think it is an easy thing to take her cubs away from the she-bear? She will seize us, and, instead 

of finding happiness, we shall perish, and all for nothing. In the fourth place, even if we 

succeeded in carrying off the bear cubs, we could not run up a mountain without stopping to rest. 

And, most important of all, the stone does not tell us what kind of happiness we should find in 

that house. it may be that the happiness awaiting us there is not at all the sort of happiness we 

would want.” 

“In my opinion,” said the younger brother, “you are wrong. What is written on the stone could 

not have been put there without reason. And it is all perfectly clear. In the first place, no harm 

will come to us if we try. In the second place, if we do not go, someone else will read the 

inscription on the stone and find happiness, and we shall have lost it all. In the third place, if you 

do not make an effort and try hard, nothing in the world will succeed. In the fourth place, I 

should not want it thought that I was afraid of anything.” 

 

The elder brother answered him by saying, “The proverb says: ‘In seeking great happiness small 

pleasures may be lost.’ And also: ‘A bird in the hand is worth two in the bush.’” 

The younger brother replied, “I have heard: ‘He who is afraid of the leaves must not go into the 

forest.’ And also: ‘Beneath a stone no water flows. 

The younger brother set off, and the elder remained behind.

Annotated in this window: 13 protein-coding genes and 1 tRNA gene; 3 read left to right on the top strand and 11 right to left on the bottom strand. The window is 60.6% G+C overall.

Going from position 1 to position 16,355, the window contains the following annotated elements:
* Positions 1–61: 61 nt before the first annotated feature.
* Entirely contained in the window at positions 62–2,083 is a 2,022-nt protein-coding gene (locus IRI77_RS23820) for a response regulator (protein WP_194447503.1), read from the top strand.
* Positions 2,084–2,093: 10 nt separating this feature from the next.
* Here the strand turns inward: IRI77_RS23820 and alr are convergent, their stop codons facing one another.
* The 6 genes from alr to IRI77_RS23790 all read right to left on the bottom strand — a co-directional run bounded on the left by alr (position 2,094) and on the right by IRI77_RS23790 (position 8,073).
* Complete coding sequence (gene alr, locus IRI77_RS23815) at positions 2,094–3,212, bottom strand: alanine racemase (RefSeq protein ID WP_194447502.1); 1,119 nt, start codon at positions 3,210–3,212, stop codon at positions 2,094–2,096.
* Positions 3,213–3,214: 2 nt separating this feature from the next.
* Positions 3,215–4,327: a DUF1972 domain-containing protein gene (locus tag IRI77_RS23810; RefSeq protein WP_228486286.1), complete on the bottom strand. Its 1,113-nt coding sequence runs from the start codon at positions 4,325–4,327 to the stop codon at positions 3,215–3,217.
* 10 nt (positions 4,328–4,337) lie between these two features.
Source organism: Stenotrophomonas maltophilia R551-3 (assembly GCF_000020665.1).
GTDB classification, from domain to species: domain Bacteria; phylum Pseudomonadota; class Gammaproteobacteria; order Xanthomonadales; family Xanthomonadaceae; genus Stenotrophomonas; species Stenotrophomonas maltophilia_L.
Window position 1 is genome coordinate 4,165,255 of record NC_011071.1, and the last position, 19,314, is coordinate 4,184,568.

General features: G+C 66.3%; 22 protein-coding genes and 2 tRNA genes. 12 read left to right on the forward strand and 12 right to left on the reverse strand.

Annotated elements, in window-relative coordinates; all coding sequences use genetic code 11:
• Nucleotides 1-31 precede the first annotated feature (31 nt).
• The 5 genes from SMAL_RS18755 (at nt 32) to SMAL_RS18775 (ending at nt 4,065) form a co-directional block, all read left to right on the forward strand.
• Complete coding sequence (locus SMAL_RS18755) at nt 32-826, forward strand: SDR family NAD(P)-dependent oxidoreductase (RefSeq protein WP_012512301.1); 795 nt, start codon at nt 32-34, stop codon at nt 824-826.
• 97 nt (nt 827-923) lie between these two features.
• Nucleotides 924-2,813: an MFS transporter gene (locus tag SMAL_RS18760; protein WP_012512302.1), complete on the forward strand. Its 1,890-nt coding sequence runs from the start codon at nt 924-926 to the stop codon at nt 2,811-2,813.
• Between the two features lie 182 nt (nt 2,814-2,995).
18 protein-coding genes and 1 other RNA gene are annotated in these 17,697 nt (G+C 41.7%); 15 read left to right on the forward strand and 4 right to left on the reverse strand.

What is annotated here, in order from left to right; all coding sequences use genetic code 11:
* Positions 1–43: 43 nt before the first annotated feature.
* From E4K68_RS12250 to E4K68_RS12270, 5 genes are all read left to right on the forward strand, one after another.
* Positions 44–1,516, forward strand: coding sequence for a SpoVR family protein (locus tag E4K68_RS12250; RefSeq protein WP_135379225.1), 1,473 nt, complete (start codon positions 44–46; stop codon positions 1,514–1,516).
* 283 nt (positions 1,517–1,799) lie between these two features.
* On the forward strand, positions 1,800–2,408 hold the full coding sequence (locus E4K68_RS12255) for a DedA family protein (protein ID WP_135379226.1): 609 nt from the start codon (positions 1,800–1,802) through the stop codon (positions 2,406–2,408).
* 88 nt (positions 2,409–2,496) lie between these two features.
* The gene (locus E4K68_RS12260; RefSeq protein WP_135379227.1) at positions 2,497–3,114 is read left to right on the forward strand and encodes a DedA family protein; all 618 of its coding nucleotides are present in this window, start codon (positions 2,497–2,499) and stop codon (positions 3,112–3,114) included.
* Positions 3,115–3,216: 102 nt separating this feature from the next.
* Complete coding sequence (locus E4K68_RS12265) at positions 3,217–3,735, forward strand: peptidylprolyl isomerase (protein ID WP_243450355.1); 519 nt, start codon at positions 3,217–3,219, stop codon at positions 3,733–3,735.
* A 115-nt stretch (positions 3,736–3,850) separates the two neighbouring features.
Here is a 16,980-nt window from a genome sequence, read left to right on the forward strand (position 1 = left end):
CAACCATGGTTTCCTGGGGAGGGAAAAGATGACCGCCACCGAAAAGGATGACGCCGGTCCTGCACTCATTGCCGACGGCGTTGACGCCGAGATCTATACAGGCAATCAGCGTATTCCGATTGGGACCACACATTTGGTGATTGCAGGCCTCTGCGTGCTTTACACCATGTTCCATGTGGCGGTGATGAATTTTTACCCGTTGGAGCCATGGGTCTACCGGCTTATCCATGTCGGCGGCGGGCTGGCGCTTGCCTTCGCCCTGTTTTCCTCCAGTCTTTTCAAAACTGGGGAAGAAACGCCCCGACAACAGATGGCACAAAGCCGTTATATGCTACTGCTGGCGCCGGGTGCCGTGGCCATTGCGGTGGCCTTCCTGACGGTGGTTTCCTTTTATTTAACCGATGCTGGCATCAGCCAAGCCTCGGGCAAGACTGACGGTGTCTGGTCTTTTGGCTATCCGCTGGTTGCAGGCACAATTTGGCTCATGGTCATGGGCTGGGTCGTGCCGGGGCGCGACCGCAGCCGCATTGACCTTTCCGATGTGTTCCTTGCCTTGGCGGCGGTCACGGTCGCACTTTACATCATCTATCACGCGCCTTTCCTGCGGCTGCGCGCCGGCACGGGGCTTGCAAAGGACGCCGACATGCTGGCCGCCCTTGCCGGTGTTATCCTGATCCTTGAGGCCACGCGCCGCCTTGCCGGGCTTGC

No sooner had the younger brother gone into the forest, than he found the river, swam across it, 

and there on the other side was the she-bear, fast asleep. He took her cubs, and ran up the 

mountain without looking back. When he reached the top of the mountain the people came out to 

meet him with a carriage to take him into the city, where they made him their king. 

He ruled for five years. In the sixth year, another king, who was stronger than he, waged war 

against him. The city was conquered, and he was driven out. 

Again the younger brother became a wanderer, and he arrived one day at the house of the elder 

brother. The elder brother was living in a village and had grown neither rich nor poor. The two 

brothers rejoiced at seeing each other, and at once began telling of all that had happened to them. 

“You see, said the elder brother, “I was right. Here I have lived quietly and well, while you, 

though you may have been a king, have seen a great deal of trouble,” 

“I do not regret having gone into the forest and up the mountain,’ replied the younger brother. “I 

may have nothing now, but I shall always have something to remember, while you have no memories at all. 

 

Lot’s to ponder here…. 

 

 

what do you think this story’s souvenir is?   

 

And which brother do you agree with? 

 

Why is each brother happy with his own life? 

 

Do you think they are both equally happy? 

 

 

 

 

 

 

Don’t forget – I love to hear from all my listeners from all over the world! With your mummy, daddy or grown up friends help you can send me a picture you’ve drawn, request a birthday shout out or a special story! Please send messages on Instagram or Facebook @journeywithstory.  

 

Mums and Dads – If you love this podcast please share with others, subscribe and write a review to support our ad-free weekly stories 

 

Cheerio then, join me next time for JWS.